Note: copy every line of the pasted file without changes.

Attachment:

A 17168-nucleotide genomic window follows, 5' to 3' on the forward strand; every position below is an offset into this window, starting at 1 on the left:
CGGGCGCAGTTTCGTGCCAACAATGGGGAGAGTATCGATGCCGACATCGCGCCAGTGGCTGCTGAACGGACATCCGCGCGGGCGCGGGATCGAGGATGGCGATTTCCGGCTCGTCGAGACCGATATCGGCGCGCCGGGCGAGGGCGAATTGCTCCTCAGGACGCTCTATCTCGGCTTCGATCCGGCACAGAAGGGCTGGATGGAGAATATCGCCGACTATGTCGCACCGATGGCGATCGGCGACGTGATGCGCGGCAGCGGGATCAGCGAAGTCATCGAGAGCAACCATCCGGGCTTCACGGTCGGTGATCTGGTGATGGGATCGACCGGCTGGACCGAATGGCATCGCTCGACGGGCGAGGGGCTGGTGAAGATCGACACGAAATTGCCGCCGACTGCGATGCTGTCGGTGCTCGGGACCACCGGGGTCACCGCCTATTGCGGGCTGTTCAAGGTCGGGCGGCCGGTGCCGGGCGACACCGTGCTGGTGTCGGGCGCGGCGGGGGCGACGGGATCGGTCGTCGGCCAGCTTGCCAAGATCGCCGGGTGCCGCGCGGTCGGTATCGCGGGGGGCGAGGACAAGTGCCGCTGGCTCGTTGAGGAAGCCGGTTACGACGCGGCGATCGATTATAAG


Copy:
A 17168-nucleotide genomic window follows, 5' to 3' on the forward strand; every position below is an offset into this window, starting at 1 on the left:
CGGGCGCAGTTTCGTGCCAACAATGGGGAGAGTATCGATGCCGACATCGCGCCAGTGGCTGCTGAACGGACATCCGCGCGGGCGCGGGATCGAGGATGGCGATTTCCGGCTCGTCGAGACCGATATCGGCGCGCCGGGCGAGGGCGAATTGCTCCTCAGGACGCTCTATCTCGGCTTCGATCCGGCACAGAAGGGCTGGATGGAGAATATCGCCGACTATGTCGCACCGATGGCGATCGGCGACGTGATGCGCGGCAGCGGGATCAGCGAAGTCATCGAGAGCAACCATCCGGGCTTCACGGTCGGTGATCTGGTGATGGGATCGACCGGCTGGACCGAATGGCATCGCTCGACGGGCGAGGGGCTGGTGAAGATCGACACGAAATTGCCGCCGACTGCGATGCTGTCGGTGCTCGGGACCACCGGGGTCACCGCCTATTGCGGGCTGTTCAAGGTCGGGCGGCCGGTGCCGGGCGACACCGTGCTGGTGTCGGGCGCGGCGGGGGCGACGGGATCGGTCGTCGGCCAGCTTGCCAAGATCGCCGGGTGCCGCGCGGTCGGTATCGCGGGGGGCGAGGACAAGTGCCGCTGGCTCGTTGAGGAAGCCGGTTACGACGCGGCGATCGATTATAAG